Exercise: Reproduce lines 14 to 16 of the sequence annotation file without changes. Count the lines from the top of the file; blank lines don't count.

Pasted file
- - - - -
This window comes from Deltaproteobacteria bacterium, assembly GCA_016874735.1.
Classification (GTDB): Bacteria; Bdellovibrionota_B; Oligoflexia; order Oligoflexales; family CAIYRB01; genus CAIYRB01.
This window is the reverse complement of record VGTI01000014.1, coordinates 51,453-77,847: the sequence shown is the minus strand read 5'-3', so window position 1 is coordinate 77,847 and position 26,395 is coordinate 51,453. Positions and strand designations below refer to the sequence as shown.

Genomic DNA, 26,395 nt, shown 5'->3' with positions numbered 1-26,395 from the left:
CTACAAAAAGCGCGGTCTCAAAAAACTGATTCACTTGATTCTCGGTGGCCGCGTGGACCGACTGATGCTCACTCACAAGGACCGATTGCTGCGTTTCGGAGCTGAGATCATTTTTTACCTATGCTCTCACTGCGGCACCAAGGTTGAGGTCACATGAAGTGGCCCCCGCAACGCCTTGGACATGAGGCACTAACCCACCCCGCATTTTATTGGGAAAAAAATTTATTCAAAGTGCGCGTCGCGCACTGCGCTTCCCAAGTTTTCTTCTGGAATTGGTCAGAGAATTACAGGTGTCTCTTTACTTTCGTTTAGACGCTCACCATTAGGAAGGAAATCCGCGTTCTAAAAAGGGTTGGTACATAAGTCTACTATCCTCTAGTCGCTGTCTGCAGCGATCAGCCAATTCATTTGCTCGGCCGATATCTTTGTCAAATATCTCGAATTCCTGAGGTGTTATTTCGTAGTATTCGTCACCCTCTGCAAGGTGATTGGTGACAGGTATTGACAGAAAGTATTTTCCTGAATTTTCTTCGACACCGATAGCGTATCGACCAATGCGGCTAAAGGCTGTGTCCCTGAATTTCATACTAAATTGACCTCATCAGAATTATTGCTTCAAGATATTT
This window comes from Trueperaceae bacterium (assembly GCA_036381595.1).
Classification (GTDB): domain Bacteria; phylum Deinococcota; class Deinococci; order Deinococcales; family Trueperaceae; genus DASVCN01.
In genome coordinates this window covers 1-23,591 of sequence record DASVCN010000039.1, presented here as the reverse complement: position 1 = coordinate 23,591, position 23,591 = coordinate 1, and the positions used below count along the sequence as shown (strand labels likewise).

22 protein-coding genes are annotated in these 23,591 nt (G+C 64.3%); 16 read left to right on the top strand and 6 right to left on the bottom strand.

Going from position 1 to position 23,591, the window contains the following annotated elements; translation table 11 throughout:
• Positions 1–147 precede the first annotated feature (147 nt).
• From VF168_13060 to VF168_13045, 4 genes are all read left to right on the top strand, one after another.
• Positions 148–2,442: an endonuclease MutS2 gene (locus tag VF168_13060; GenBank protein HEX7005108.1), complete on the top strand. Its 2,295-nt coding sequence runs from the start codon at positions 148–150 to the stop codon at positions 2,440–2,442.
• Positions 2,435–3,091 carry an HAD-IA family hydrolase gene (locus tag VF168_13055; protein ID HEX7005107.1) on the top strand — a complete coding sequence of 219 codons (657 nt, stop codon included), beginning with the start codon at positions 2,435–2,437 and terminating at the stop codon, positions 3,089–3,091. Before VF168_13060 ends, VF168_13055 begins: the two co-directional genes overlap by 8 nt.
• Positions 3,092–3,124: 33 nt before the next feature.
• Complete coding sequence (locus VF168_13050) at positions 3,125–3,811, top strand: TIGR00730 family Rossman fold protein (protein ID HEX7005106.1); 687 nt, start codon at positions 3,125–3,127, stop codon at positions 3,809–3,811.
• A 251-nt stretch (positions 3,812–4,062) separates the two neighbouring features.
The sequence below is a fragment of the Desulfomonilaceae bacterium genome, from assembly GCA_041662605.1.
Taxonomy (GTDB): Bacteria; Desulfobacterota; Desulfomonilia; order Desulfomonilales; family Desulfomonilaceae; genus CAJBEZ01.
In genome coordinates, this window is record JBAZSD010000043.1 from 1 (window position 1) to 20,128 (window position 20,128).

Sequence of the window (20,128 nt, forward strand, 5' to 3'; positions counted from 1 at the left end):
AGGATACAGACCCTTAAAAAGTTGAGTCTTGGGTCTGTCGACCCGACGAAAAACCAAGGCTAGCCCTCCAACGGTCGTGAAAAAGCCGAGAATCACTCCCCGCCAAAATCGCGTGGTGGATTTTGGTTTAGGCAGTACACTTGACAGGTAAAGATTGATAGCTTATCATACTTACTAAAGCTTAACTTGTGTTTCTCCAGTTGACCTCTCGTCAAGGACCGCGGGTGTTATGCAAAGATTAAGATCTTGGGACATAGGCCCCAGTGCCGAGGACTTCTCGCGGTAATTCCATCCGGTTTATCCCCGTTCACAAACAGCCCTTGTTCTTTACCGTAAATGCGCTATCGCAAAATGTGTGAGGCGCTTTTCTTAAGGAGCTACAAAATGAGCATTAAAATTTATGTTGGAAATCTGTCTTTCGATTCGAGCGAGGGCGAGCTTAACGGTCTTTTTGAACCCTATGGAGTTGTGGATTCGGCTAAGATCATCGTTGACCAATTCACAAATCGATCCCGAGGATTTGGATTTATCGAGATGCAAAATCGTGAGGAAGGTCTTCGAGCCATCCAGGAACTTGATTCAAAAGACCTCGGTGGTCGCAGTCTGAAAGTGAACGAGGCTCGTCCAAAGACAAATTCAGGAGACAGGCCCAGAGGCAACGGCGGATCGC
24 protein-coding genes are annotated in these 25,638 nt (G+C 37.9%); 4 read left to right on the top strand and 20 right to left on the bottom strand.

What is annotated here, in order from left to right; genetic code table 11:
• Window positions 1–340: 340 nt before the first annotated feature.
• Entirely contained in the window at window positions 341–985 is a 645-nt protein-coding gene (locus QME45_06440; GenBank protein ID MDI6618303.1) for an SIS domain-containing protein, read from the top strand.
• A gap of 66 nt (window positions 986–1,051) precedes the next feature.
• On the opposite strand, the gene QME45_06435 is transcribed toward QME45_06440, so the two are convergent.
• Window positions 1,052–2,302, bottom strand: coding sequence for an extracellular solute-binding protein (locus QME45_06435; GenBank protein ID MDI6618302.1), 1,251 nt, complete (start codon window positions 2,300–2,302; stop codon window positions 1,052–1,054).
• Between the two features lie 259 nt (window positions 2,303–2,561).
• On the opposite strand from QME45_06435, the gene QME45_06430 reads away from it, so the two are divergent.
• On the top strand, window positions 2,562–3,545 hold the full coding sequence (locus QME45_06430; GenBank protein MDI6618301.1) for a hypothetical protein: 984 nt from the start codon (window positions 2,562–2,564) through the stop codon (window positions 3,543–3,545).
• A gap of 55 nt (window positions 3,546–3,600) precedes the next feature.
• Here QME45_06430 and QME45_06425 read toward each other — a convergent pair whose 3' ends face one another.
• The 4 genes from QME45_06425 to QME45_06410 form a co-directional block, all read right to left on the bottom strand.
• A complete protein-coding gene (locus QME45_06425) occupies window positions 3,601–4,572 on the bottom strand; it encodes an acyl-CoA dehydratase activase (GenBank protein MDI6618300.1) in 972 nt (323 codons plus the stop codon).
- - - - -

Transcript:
• Positions 2,435–3,091 carry an HAD-IA family hydrolase gene (locus tag VF168_13055; protein ID HEX7005107.1) on the top strand — a complete coding sequence of 219 codons (657 nt, stop codon included), beginning with the start codon at positions 2,435–2,437 and terminating at the stop codon, positions 3,089–3,091. Before VF168_13060 ends, VF168_13055 begins: the two co-directional genes overlap by 8 nt.
• Positions 3,092–3,124: 33 nt before the next feature.
• Complete coding sequence (locus VF168_13050) at positions 3,125–3,811, top strand: TIGR00730 family Rossman fold protein (protein ID HEX7005106.1); 687 nt, start codon at positions 3,125–3,127, stop codon at positions 3,809–3,811.